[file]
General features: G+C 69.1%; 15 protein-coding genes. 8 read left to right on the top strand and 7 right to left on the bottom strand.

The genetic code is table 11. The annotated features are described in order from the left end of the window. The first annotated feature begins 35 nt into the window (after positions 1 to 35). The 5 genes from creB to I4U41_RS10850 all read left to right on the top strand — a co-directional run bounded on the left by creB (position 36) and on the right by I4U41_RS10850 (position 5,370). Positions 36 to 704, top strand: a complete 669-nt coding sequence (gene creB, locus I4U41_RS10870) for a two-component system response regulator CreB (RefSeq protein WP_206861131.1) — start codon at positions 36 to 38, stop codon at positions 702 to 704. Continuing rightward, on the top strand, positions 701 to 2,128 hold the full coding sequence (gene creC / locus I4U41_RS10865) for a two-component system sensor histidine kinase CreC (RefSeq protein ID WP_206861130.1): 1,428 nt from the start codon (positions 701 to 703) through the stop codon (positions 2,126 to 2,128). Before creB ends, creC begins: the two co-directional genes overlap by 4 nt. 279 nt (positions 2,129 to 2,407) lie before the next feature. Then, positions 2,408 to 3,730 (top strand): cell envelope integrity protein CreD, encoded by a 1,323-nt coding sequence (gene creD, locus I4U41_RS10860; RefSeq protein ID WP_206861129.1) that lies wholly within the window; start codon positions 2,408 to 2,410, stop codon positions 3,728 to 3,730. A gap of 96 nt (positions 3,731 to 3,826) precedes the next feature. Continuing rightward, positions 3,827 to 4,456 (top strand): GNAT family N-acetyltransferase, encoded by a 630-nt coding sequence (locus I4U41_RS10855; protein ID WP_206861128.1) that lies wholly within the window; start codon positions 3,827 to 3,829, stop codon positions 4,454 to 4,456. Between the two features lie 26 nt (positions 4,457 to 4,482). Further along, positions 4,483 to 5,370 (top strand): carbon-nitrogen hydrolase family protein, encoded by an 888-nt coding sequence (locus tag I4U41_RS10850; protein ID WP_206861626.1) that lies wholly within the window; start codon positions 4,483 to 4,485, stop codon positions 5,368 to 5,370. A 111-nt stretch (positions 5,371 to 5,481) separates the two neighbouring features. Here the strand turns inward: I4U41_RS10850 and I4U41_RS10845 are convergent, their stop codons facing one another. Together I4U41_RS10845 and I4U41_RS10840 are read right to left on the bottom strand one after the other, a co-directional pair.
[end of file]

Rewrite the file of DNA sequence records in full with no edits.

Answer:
General features: G+C 69.1%; 15 protein-coding genes. 8 read left to right on the top strand and 7 right to left on the bottom strand.

The genetic code is table 11. The annotated features are described in order from the left end of the window. The first annotated feature begins 35 nt into the window (after positions 1 to 35). The 5 genes from creB to I4U41_RS10850 all read left to right on the top strand — a co-directional run bounded on the left by creB (position 36) and on the right by I4U41_RS10850 (position 5,370). Positions 36 to 704, top strand: a complete 669-nt coding sequence (gene creB, locus I4U41_RS10870) for a two-component system response regulator CreB (RefSeq protein WP_206861131.1) — start codon at positions 36 to 38, stop codon at positions 702 to 704. Continuing rightward, on the top strand, positions 701 to 2,128 hold the full coding sequence (gene creC / locus I4U41_RS10865) for a two-component system sensor histidine kinase CreC (RefSeq protein ID WP_206861130.1): 1,428 nt from the start codon (positions 701 to 703) through the stop codon (positions 2,126 to 2,128). Before creB ends, creC begins: the two co-directional genes overlap by 4 nt. 279 nt (positions 2,129 to 2,407) lie before the next feature. Then, positions 2,408 to 3,730 (top strand): cell envelope integrity protein CreD, encoded by a 1,323-nt coding sequence (gene creD, locus I4U41_RS10860; RefSeq protein ID WP_206861129.1) that lies wholly within the window; start codon positions 2,408 to 2,410, stop codon positions 3,728 to 3,730. A gap of 96 nt (positions 3,731 to 3,826) precedes the next feature. Continuing rightward, positions 3,827 to 4,456 (top strand): GNAT family N-acetyltransferase, encoded by a 630-nt coding sequence (locus I4U41_RS10855; protein ID WP_206861128.1) that lies wholly within the window; start codon positions 3,827 to 3,829, stop codon positions 4,454 to 4,456. Between the two features lie 26 nt (positions 4,457 to 4,482). Further along, positions 4,483 to 5,370 (top strand): carbon-nitrogen hydrolase family protein, encoded by an 888-nt coding sequence (locus tag I4U41_RS10850; protein ID WP_206861626.1) that lies wholly within the window; start codon positions 4,483 to 4,485, stop codon positions 5,368 to 5,370. A 111-nt stretch (positions 5,371 to 5,481) separates the two neighbouring features. Here the strand turns inward: I4U41_RS10850 and I4U41_RS10845 are convergent, their stop codons facing one another. Together I4U41_RS10845 and I4U41_RS10840 are read right to left on the bottom strand one after the other, a co-directional pair.